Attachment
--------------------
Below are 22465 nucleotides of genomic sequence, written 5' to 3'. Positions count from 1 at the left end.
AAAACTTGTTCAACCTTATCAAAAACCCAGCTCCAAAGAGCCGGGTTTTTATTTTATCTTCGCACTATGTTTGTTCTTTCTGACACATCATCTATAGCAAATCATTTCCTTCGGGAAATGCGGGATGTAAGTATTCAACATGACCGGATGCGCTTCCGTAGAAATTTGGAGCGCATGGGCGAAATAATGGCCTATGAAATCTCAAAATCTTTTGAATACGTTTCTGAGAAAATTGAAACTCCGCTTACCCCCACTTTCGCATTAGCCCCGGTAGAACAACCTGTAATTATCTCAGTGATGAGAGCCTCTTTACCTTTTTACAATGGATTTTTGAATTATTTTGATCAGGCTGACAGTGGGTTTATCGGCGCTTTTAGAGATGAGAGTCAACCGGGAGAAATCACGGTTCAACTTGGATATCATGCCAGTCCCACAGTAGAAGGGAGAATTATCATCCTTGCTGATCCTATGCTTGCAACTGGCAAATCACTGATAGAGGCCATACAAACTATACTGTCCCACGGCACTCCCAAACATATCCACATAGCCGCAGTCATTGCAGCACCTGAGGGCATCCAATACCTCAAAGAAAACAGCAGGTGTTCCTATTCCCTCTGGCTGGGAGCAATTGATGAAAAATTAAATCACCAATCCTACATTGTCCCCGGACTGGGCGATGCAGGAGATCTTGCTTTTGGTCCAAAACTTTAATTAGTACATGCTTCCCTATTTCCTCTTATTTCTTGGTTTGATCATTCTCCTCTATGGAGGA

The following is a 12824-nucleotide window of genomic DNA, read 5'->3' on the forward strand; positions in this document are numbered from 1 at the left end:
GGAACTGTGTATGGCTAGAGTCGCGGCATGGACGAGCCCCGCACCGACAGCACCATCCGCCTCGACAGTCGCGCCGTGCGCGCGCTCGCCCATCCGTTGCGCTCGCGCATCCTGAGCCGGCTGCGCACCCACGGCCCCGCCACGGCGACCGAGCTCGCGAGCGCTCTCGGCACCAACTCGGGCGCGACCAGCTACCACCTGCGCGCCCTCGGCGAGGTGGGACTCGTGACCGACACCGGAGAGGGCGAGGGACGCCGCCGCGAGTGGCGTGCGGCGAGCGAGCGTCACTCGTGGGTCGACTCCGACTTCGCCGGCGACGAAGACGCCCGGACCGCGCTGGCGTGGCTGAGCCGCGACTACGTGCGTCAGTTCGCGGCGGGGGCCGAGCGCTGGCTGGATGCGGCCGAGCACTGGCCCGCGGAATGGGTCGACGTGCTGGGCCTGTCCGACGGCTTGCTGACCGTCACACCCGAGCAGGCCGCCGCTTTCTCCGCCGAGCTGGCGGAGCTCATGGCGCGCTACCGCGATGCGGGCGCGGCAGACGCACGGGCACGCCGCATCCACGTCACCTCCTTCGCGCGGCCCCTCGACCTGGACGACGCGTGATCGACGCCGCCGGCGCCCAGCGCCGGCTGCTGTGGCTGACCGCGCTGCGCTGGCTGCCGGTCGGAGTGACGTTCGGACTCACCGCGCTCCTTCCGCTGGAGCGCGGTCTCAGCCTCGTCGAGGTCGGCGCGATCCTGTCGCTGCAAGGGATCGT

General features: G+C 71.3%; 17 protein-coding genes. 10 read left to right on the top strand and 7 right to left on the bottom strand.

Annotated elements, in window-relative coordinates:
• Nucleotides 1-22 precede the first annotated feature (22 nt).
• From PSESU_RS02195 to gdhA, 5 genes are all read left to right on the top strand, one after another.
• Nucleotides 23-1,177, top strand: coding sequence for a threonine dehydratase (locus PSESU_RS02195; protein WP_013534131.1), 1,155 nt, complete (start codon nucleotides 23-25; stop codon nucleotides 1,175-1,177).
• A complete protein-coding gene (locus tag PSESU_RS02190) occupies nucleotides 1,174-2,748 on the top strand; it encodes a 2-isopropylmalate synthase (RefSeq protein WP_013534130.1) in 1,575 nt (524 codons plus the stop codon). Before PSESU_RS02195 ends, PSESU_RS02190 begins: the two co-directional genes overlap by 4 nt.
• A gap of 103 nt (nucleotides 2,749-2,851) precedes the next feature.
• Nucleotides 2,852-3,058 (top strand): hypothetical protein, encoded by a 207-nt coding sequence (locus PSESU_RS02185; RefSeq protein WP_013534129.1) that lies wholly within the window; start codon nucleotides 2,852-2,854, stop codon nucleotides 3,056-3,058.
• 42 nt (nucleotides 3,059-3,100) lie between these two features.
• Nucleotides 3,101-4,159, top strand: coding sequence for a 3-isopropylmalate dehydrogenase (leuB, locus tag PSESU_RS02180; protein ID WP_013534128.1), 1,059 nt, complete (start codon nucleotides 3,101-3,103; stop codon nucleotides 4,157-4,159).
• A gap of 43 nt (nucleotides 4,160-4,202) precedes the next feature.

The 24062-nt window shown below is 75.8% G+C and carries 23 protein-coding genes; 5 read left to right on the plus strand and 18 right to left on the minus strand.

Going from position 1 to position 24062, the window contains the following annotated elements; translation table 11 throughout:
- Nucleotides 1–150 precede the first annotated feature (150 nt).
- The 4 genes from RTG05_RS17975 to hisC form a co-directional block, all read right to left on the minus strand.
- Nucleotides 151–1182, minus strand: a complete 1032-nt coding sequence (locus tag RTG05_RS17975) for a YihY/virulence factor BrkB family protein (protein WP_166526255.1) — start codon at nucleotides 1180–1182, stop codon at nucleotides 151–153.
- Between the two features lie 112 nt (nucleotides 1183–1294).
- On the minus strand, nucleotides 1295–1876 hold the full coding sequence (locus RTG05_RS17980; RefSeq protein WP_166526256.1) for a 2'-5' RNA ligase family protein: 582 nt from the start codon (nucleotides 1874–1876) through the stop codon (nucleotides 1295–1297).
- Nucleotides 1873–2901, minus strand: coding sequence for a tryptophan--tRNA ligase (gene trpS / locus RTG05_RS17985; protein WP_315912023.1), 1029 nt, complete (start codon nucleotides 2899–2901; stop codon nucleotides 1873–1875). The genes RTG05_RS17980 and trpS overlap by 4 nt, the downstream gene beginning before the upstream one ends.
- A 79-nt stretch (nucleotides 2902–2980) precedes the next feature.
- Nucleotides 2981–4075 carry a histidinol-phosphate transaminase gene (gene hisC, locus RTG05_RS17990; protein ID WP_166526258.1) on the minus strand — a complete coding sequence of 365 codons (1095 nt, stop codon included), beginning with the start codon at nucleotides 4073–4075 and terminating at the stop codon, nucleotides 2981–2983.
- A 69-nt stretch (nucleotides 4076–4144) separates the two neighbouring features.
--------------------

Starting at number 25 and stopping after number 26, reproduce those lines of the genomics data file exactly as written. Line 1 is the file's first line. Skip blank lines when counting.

- Nucleotides 2981–4075 carry a histidinol-phosphate transaminase gene (gene hisC, locus RTG05_RS17990; protein ID WP_166526258.1) on the minus strand — a complete coding sequence of 365 codons (1095 nt, stop codon included), beginning with the start codon at nucleotides 4073–4075 and terminating at the stop codon, nucleotides 2981–2983.
- A 69-nt stretch (nucleotides 4076–4144) separates the two neighbouring features.